Frequently asked questionsedit

How does the agent work?edit

The agent auto-instruments known frameworks and libraries and records interesting events, like HTTP requests. To do this, it leverages the capability of the JVM to instrument the bytecode of classes. This means that no code changes are required for supported technologies.

The agent automatically and safely injects small pieces of code before and after interesting events to measure their duration and metadata, like HTTP-related information, including the URL, parameters, and headers.

These events, called Spans, are sent to the APM Server which converts them to a format suitable for Elasticsearch, and sends them to an Elasticsearch cluster. You can then use the APM app in Kibana to gain insight into latency issues and error culprits within your application.

The instrumentation happens at compile time, using the Android Gradle plugin Instrumentation API.

Is the agent doing bytecode instrumentation?edit


How safe is bytecode instrumentation?edit

Elastic APM uses the popular bytecode instrumentation library Byte Buddy, which takes care of the heavy lifting of dealing with actual bytecode and lets us write the instrumentation in pure Java.

Byte Buddy is widely used in popular Open Source projects, for example, Hibernate, Jackson, Mockito and is also commonly used by APM vendors. It is created by a Java Champion, awarded with the Dukes Choice award and currently downloaded over 75 million times a year.

Unlike other bytecode instrumentation libraries, Byte Buddy is designed so that it is impossible to corrupt the bytecode of instrumented classes. It also respects other transformations applied to your application at the same time.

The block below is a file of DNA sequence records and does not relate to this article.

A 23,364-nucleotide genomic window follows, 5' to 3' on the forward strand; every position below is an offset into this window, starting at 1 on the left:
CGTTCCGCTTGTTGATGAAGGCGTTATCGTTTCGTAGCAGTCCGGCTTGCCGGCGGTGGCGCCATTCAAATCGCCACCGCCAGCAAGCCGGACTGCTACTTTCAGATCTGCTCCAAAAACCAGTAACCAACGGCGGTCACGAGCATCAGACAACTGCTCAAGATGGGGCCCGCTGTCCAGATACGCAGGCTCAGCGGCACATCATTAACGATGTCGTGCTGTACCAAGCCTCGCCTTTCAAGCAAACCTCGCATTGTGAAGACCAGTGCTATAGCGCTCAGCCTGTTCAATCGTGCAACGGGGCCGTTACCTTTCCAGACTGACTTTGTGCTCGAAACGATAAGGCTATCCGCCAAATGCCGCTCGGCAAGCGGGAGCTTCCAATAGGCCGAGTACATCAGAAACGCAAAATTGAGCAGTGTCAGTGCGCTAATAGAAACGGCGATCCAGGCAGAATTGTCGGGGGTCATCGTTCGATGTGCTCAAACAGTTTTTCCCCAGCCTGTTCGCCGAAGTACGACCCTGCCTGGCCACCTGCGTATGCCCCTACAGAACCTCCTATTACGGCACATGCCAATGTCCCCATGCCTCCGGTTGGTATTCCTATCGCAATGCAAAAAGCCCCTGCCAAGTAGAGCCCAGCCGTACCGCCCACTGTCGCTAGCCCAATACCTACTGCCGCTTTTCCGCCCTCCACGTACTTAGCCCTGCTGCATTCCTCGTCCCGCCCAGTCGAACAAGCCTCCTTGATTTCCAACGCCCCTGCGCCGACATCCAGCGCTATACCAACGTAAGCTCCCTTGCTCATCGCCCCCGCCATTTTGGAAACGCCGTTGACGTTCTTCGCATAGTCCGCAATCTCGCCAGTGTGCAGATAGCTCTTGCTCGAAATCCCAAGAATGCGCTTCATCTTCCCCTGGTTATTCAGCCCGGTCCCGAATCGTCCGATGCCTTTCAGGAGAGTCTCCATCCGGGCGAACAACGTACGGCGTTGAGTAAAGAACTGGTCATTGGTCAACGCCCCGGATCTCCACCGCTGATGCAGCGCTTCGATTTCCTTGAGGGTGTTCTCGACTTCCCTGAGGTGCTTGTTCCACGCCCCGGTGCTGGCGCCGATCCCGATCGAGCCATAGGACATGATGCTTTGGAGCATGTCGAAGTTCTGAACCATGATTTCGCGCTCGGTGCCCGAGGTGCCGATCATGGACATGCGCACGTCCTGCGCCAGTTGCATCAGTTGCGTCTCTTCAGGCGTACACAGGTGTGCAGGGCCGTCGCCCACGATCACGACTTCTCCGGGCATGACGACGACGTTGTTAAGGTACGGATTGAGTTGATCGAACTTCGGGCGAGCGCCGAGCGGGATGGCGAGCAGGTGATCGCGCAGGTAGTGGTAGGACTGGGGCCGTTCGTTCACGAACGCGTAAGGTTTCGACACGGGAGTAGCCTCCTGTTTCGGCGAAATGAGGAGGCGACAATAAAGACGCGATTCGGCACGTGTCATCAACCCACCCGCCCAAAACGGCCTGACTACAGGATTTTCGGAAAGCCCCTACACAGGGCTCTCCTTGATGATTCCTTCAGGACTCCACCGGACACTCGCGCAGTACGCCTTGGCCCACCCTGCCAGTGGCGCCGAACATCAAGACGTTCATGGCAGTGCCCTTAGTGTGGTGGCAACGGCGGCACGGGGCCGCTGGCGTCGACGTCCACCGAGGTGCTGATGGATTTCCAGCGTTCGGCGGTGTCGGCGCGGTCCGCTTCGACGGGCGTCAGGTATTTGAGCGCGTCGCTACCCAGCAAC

How can I configure SSL/TLS?edit

Please note that the Elastic Agent does not handle SSL/TLS configs internally, therefore, the recommended way to manage these types of configurations is by doing so as part of your app’s network security configurations, as explained in Android’s official security guidelines. Below we show a set of common use-cases and quick tips on what could be done on each one, however, each case might be different, so please refer to Android’s official docs on this topic in case you need more details.

Connecting to Elastic Cloudedit

If your Elastic Stack is hosted in Elastic Cloud, you shouldn’t need to add any SSL/TLS config changes in your app, it should work out of the box.

Connecting to an on-prem serveredit

If your Elastic Stack is hosted on-prem, then it depends on the type of CA your host uses to sign its certificates, if it’s a commonly trusted CA, then you shouldn’t have to worry about changing your app’s SSL/TLS configuration as it all should work well out of the box, however, if your CAs are unknown/private or your server uses a self-signed certificate, then you would need to configure your app to trust custom CAs by following Android’s guide on it.

Debugging purposesedit

If you’re running a local server and need to connect to it without using https in order to run a quick test, then you could temporarily enable cleartext traffic within your AndroidManifest.xml file, inside the <application> tag. As shown below:


You should only enable cleartext traffic for debugging purposes and not for production code.

If enabling cleartext traffic isn’t a valid option for your debugging use-case, you should refer to Android’s guide on configuring CAs for debugging.

For more information on how Android handles network security, please refer to the official Android docs on it.

What if the agent doesn’t support the technologies I’m using?edit

The agent is built on top of OpenTelemetry You can use its public API to create custom spans and transactions.